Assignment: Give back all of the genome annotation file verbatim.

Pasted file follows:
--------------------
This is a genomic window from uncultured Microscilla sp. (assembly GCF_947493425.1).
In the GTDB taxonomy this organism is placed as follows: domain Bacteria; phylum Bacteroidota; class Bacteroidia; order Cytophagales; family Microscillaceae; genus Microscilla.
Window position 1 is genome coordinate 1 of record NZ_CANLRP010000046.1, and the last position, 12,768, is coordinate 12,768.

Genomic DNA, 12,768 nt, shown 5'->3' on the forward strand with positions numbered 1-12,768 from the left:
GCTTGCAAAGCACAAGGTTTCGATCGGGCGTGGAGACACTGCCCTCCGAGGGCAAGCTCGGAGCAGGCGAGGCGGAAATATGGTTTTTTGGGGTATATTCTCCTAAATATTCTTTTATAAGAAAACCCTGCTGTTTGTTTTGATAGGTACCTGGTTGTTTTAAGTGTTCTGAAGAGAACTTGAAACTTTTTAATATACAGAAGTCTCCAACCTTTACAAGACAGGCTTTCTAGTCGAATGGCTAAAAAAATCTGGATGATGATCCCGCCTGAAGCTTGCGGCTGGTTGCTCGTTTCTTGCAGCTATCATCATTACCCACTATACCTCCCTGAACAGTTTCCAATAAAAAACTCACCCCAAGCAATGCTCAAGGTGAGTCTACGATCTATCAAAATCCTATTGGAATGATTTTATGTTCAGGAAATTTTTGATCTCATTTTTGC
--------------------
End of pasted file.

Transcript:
This is a genomic window from uncultured Microscilla sp. (assembly GCF_947493425.1).
In the GTDB taxonomy this organism is placed as follows: domain Bacteria; phylum Bacteroidota; class Bacteroidia; order Cytophagales; family Microscillaceae; genus Microscilla.
Window position 1 is genome coordinate 1 of record NZ_CANLRP010000046.1, and the last position, 12,768, is coordinate 12,768.

Genomic DNA, 12,768 nt, shown 5'->3' on the forward strand with positions numbered 1-12,768 from the left:
GCTTGCAAAGCACAAGGTTTCGATCGGGCGTGGAGACACTGCCCTCCGAGGGCAAGCTCGGAGCAGGCGAGGCGGAAATATGGTTTTTTGGGGTATATTCTCCTAAATATTCTTTTATAAGAAAACCCTGCTGTTTGTTTTGATAGGTACCTGGTTGTTTTAAGTGTTCTGAAGAGAACTTGAAACTTTTTAATATACAGAAGTCTCCAACCTTTACAAGACAGGCTTTCTAGTCGAATGGCTAAAAAAATCTGGATGATGATCCCGCCTGAAGCTTGCGGCTGGTTGCTCGTTTCTTGCAGCTATCATCATTACCCACTATACCTCCCTGAACAGTTTCCAATAAAAAACTCACCCCAAGCAATGCTCAAGGTGAGTCTACGATCTATCAAAATCCTATTGGAATGATTTTATGTTCAGGAAATTTTTGATCTCATTTTTGC